Human immunodeficiency virus type 1 (HIV-1)-associated dementia is observed in 20-30% of patients with acquired immunodeficiency syndrome (AIDS). The E4 allele of the apolipoprotein E (APOE) gene currently is thought to play a role as a risk factor for the development of HIV dementia. The HIV protein Tat is neurotoxic and binds to the same receptor as apoE, the low-density lipoprotein receptor-related protein (LRP). In this study, we investigated the role apoE plays in Tat toxicity. Synaptosomes from wild-type mice treated with Tat had increased reactive oxygen species (ROS), increased lipid and protein oxidation, and decreased mitochondrial membrane potential. Synaptosomes from APOE-knockout mice also had increased ROS, increased protein oxidation, and decreased mitochondrial membrane potential, but to a significantly lesser degree. Treatment of synaptosomes with heparinase and Tat increased Tat-induced oxidative stress, consistent with the notion of Tat requiring interaction with neuronal membranes to induce oxidative damage. Human lipidated apoE3 greatly protected neurons from Tat-induced toxicity, whereas human lipidated apoE4 showed no protection. We demonstrated that human apoE3 has antioxidant properties against Tat-induced toxicity. Taken together, the data suggest that murine apoE and human apoE4 act similarly and do not protect the cell from Tat-induced toxicity. This would allow excess Tat to remain outside the cell and interact with synaptosomal membranes, leading to oxidative stress and neurotoxicity, which could contribute to dementia associated with HIV. We show that the antioxidant properties of apoE3 greatly outweigh the competition for clearance in deterring Tat-induced oxidative stress.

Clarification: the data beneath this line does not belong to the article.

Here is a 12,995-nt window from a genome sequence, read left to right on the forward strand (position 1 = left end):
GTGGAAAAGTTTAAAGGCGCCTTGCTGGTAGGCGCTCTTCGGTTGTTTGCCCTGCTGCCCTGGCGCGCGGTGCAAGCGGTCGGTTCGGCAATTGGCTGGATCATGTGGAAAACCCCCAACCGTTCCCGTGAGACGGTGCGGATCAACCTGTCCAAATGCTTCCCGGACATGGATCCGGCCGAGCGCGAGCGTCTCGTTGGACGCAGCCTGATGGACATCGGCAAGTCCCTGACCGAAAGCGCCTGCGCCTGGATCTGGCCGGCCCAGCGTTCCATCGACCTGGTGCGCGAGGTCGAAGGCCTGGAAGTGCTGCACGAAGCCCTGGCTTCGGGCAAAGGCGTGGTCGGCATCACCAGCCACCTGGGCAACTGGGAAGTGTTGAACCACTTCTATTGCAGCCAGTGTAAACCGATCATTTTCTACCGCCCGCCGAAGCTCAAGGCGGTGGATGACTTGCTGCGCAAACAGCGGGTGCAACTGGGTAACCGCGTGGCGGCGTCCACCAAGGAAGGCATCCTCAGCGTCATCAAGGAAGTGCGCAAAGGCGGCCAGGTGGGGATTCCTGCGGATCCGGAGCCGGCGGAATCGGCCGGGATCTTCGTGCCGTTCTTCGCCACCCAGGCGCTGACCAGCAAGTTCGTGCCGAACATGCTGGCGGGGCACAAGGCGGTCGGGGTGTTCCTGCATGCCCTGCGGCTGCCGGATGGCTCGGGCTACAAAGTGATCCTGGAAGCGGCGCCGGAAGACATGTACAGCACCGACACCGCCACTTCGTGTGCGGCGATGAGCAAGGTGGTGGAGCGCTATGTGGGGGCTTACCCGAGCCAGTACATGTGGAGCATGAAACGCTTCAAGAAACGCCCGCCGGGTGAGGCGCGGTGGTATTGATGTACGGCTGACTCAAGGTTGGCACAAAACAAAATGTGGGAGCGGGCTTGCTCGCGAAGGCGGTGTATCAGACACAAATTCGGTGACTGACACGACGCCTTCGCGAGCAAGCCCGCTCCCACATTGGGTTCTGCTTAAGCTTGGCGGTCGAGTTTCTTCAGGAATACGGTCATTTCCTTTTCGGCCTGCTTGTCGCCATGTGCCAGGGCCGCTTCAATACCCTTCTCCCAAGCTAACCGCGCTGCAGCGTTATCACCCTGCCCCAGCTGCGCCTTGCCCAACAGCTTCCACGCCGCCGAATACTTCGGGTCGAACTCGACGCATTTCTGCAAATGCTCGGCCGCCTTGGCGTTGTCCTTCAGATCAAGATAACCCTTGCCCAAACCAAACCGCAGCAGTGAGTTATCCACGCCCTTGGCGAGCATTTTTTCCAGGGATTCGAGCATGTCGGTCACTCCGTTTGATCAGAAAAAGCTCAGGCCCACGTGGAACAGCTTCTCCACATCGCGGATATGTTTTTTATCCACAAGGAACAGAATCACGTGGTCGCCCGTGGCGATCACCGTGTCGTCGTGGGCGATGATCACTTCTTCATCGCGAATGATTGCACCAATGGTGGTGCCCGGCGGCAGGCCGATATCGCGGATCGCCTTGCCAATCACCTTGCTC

- HIV dementia
- LRP receptor
- Oxidative stress
ASJC Scopus subject areas
- Cellular and Molecular Neuroscience